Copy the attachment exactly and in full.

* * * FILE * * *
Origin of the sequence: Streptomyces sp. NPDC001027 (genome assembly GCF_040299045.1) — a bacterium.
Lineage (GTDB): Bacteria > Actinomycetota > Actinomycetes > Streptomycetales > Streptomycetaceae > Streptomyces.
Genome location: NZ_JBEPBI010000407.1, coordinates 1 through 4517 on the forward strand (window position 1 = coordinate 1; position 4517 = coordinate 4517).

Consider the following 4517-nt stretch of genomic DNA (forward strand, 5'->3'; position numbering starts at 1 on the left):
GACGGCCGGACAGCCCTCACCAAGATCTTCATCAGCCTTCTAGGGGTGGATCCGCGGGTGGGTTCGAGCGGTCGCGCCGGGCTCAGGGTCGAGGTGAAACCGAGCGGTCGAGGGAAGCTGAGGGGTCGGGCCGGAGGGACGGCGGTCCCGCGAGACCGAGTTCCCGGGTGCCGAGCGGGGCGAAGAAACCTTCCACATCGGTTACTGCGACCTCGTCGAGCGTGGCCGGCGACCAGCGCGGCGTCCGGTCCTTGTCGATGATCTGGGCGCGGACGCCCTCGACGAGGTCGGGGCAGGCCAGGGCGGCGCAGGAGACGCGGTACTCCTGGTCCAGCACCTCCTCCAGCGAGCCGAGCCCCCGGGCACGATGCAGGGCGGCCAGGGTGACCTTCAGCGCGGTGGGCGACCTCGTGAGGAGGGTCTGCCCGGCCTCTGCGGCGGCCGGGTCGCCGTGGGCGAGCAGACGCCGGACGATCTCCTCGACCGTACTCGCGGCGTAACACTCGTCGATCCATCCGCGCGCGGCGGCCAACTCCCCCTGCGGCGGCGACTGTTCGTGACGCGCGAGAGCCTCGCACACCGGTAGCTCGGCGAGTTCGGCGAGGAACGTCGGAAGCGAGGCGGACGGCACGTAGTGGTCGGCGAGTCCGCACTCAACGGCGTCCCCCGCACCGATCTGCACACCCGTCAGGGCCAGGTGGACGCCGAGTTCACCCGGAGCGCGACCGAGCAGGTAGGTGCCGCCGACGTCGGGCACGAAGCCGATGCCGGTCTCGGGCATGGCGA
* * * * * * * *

Origin of the sequence: Streptomyces sp. NPDC001027 (genome assembly GCF_040299045.1) — a bacterium.
Lineage (GTDB): Bacteria > Actinomycetota > Actinomycetes > Streptomycetales > Streptomycetaceae > Streptomyces.
Genome location: NZ_JBEPBI010000407.1, coordinates 1 through 4517 on the forward strand (window position 1 = coordinate 1; position 4517 = coordinate 4517).

Consider the following 4517-nt stretch of genomic DNA (forward strand, 5'->3'; position numbering starts at 1 on the left):
GACGGCCGGACAGCCCTCACCAAGATCTTCATCAGCCTTCTAGGGGTGGATCCGCGGGTGGGTTCGAGCGGTCGCGCCGGGCTCAGGGTCGAGGTGAAACCGAGCGGTCGAGGGAAGCTGAGGGGTCGGGCCGGAGGGACGGCGGTCCCGCGAGACCGAGTTCCCGGGTGCCGAGCGGGGCGAAGAAACCTTCCACATCGGTTACTGCGACCTCGTCGAGCGTGGCCGGCGACCAGCGCGGCGTCCGGTCCTTGTCGATGATCTGGGCGCGGACGCCCTCGACGAGGTCGGGGCAGGCCAGGGCGGCGCAGGAGACGCGGTACTCCTGGTCCAGCACCTCCTCCAGCGAGCCGAGCCCCCGGGCACGATGCAGGGCGGCCAGGGTGACCTTCAGCGCGGTGGGCGACCTCGTGAGGAGGGTCTGCCCGGCCTCTGCGGCGGCCGGGTCGCCGTGGGCGAGCAGACGCCGGACGATCTCCTCGACCGTACTCGCGGCGTAACACTCGTCGATCCATCCGCGCGCGGCGGCCAACTCCCCCTGCGGCGGCGACTGTTCGTGACGCGCGAGAGCCTCGCACACCGGTAGCTCGGCGAGTTCGGCGAGGAACGTCGGAAGCGAGGCGGACGGCACGTAGTGGTCGGCGAGTCCGCACTCAACGGCGTCCCCCGCACCGATCTGCACACCCGTCAGGGCCAGGTGGACGCCGAGTTCACCCGGAGCGCGACCGAGCAGGTAGGTGCCGCCGACGTCGGGCACGAAGCCGATGCCGGTCTCGGGCATGGCGA